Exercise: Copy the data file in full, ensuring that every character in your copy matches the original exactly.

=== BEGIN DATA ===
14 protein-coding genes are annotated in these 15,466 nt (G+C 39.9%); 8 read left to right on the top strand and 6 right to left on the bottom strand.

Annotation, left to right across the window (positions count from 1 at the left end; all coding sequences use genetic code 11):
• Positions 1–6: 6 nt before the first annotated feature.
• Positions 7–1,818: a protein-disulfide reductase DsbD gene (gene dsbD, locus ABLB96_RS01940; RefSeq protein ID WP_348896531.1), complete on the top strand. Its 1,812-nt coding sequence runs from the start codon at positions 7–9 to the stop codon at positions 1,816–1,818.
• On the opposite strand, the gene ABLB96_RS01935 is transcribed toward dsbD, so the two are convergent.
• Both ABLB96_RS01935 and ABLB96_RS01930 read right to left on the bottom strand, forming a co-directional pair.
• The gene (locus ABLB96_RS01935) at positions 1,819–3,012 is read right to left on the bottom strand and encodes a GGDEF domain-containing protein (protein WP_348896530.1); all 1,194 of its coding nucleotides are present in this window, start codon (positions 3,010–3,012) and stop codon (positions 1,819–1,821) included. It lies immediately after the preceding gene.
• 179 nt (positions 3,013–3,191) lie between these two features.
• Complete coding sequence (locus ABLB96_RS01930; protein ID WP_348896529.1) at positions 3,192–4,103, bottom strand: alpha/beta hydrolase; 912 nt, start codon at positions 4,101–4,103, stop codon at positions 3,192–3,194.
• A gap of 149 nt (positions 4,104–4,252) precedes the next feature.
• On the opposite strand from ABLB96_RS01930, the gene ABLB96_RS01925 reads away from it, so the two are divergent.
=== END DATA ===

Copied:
14 protein-coding genes are annotated in these 15,466 nt (G+C 39.9%); 8 read left to right on the top strand and 6 right to left on the bottom strand.

Annotation, left to right across the window (positions count from 1 at the left end; all coding sequences use genetic code 11):
• Positions 1–6: 6 nt before the first annotated feature.
• Positions 7–1,818: a protein-disulfide reductase DsbD gene (gene dsbD, locus ABLB96_RS01940; RefSeq protein ID WP_348896531.1), complete on the top strand. Its 1,812-nt coding sequence runs from the start codon at positions 7–9 to the stop codon at positions 1,816–1,818.
• On the opposite strand, the gene ABLB96_RS01935 is transcribed toward dsbD, so the two are convergent.
• Both ABLB96_RS01935 and ABLB96_RS01930 read right to left on the bottom strand, forming a co-directional pair.
• The gene (locus ABLB96_RS01935) at positions 1,819–3,012 is read right to left on the bottom strand and encodes a GGDEF domain-containing protein (protein WP_348896530.1); all 1,194 of its coding nucleotides are present in this window, start codon (positions 3,010–3,012) and stop codon (positions 1,819–1,821) included. It lies immediately after the preceding gene.
• 179 nt (positions 3,013–3,191) lie between these two features.
• Complete coding sequence (locus ABLB96_RS01930; protein ID WP_348896529.1) at positions 3,192–4,103, bottom strand: alpha/beta hydrolase; 912 nt, start codon at positions 4,101–4,103, stop codon at positions 3,192–3,194.
• A gap of 149 nt (positions 4,104–4,252) precedes the next feature.
• On the opposite strand from ABLB96_RS01930, the gene ABLB96_RS01925 reads away from it, so the two are divergent.